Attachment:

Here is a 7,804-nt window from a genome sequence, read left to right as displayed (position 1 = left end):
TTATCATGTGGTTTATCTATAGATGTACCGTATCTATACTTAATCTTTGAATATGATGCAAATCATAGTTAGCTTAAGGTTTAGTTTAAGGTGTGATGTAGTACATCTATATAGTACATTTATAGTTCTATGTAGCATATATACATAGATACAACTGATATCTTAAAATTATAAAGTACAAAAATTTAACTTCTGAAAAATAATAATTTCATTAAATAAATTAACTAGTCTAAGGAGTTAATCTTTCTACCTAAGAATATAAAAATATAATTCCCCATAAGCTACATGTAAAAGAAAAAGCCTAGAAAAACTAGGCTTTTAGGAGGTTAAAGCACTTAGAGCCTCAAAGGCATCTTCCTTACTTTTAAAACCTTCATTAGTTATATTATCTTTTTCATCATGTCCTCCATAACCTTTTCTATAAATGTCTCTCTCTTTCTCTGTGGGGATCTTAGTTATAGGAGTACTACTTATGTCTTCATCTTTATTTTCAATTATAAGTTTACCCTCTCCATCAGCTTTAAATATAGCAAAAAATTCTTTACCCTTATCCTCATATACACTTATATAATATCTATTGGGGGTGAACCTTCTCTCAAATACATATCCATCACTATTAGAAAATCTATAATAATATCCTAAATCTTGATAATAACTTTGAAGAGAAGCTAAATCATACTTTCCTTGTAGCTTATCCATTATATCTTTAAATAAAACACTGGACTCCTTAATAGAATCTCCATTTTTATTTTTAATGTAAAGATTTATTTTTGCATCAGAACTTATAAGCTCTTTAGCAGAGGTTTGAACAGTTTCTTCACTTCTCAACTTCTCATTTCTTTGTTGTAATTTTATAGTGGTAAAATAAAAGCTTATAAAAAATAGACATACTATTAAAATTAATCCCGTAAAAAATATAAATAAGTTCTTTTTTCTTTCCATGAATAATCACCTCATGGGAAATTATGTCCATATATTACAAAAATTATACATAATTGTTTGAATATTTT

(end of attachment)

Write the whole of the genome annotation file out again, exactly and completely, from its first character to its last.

Here is a 7,804-nt window from a genome sequence, read left to right as displayed (position 1 = left end):
TTATCATGTGGTTTATCTATAGATGTACCGTATCTATACTTAATCTTTGAATATGATGCAAATCATAGTTAGCTTAAGGTTTAGTTTAAGGTGTGATGTAGTACATCTATATAGTACATTTATAGTTCTATGTAGCATATATACATAGATACAACTGATATCTTAAAATTATAAAGTACAAAAATTTAACTTCTGAAAAATAATAATTTCATTAAATAAATTAACTAGTCTAAGGAGTTAATCTTTCTACCTAAGAATATAAAAATATAATTCCCCATAAGCTACATGTAAAAGAAAAAGCCTAGAAAAACTAGGCTTTTAGGAGGTTAAAGCACTTAGAGCCTCAAAGGCATCTTCCTTACTTTTAAAACCTTCATTAGTTATATTATCTTTTTCATCATGTCCTCCATAACCTTTTCTATAAATGTCTCTCTCTTTCTCTGTGGGGATCTTAGTTATAGGAGTACTACTTATGTCTTCATCTTTATTTTCAATTATAAGTTTACCCTCTCCATCAGCTTTAAATATAGCAAAAAATTCTTTACCCTTATCCTCATATACACTTATATAATATCTATTGGGGGTGAACCTTCTCTCAAATACATATCCATCACTATTAGAAAATCTATAATAATATCCTAAATCTTGATAATAACTTTGAAGAGAAGCTAAATCATACTTTCCTTGTAGCTTATCCATTATATCTTTAAATAAAACACTGGACTCCTTAATAGAATCTCCATTTTTATTTTTAATGTAAAGATTTATTTTTGCATCAGAACTTATAAGCTCTTTAGCAGAGGTTTGAACAGTTTCTTCACTTCTCAACTTCTCATTTCTTTGTTGTAATTTTATAGTGGTAAAATAAAAGCTTATAAAAAATAGACATACTATTAAAATTAATCCCGTAAAAAATATAAATAAGTTCTTTTTTCTTTCCATGAATAATCACCTCATGGGAAATTATGTCCATATATTACAAAAATTATACATAATTGTTTGAATATTTT